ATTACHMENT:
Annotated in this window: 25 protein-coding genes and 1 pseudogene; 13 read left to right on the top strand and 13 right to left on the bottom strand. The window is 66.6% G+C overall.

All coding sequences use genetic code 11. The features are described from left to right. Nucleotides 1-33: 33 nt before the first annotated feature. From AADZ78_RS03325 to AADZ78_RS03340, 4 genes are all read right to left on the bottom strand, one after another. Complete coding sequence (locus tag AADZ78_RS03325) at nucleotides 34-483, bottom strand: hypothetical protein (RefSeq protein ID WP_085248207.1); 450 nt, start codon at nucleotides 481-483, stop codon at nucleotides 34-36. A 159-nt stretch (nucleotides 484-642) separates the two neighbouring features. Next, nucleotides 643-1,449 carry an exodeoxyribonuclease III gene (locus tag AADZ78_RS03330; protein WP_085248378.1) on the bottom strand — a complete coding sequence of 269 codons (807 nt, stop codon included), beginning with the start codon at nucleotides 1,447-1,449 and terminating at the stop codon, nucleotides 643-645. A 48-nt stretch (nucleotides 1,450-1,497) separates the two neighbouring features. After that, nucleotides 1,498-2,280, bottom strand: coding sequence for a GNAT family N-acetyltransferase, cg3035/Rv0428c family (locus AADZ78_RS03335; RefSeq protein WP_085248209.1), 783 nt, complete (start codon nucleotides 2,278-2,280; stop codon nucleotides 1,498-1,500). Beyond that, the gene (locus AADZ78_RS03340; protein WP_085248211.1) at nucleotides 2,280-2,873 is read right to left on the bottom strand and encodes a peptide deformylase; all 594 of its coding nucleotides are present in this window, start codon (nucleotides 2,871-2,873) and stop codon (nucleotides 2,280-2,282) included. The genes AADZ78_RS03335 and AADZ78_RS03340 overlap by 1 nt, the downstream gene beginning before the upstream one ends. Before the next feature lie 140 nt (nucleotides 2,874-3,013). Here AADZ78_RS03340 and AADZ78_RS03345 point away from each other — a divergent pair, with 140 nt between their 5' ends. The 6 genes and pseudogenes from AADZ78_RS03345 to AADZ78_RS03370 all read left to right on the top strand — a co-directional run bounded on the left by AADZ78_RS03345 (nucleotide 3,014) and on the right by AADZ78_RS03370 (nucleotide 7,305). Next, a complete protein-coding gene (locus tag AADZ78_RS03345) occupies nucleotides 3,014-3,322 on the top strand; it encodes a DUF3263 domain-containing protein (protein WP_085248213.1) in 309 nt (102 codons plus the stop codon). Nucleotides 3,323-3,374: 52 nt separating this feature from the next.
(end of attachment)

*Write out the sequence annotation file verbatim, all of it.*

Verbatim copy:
Annotated in this window: 25 protein-coding genes and 1 pseudogene; 13 read left to right on the top strand and 13 right to left on the bottom strand. The window is 66.6% G+C overall.

All coding sequences use genetic code 11. The features are described from left to right. Nucleotides 1-33: 33 nt before the first annotated feature. From AADZ78_RS03325 to AADZ78_RS03340, 4 genes are all read right to left on the bottom strand, one after another. Complete coding sequence (locus tag AADZ78_RS03325) at nucleotides 34-483, bottom strand: hypothetical protein (RefSeq protein ID WP_085248207.1); 450 nt, start codon at nucleotides 481-483, stop codon at nucleotides 34-36. A 159-nt stretch (nucleotides 484-642) separates the two neighbouring features. Next, nucleotides 643-1,449 carry an exodeoxyribonuclease III gene (locus tag AADZ78_RS03330; protein WP_085248378.1) on the bottom strand — a complete coding sequence of 269 codons (807 nt, stop codon included), beginning with the start codon at nucleotides 1,447-1,449 and terminating at the stop codon, nucleotides 643-645. A 48-nt stretch (nucleotides 1,450-1,497) separates the two neighbouring features. After that, nucleotides 1,498-2,280, bottom strand: coding sequence for a GNAT family N-acetyltransferase, cg3035/Rv0428c family (locus AADZ78_RS03335; RefSeq protein WP_085248209.1), 783 nt, complete (start codon nucleotides 2,278-2,280; stop codon nucleotides 1,498-1,500). Beyond that, the gene (locus AADZ78_RS03340; protein WP_085248211.1) at nucleotides 2,280-2,873 is read right to left on the bottom strand and encodes a peptide deformylase; all 594 of its coding nucleotides are present in this window, start codon (nucleotides 2,871-2,873) and stop codon (nucleotides 2,280-2,282) included. The genes AADZ78_RS03335 and AADZ78_RS03340 overlap by 1 nt, the downstream gene beginning before the upstream one ends. Before the next feature lie 140 nt (nucleotides 2,874-3,013). Here AADZ78_RS03340 and AADZ78_RS03345 point away from each other — a divergent pair, with 140 nt between their 5' ends. The 6 genes and pseudogenes from AADZ78_RS03345 to AADZ78_RS03370 all read left to right on the top strand — a co-directional run bounded on the left by AADZ78_RS03345 (nucleotide 3,014) and on the right by AADZ78_RS03370 (nucleotide 7,305). Next, a complete protein-coding gene (locus tag AADZ78_RS03345) occupies nucleotides 3,014-3,322 on the top strand; it encodes a DUF3263 domain-containing protein (protein WP_085248213.1) in 309 nt (102 codons plus the stop codon). Nucleotides 3,323-3,374: 52 nt separating this feature from the next.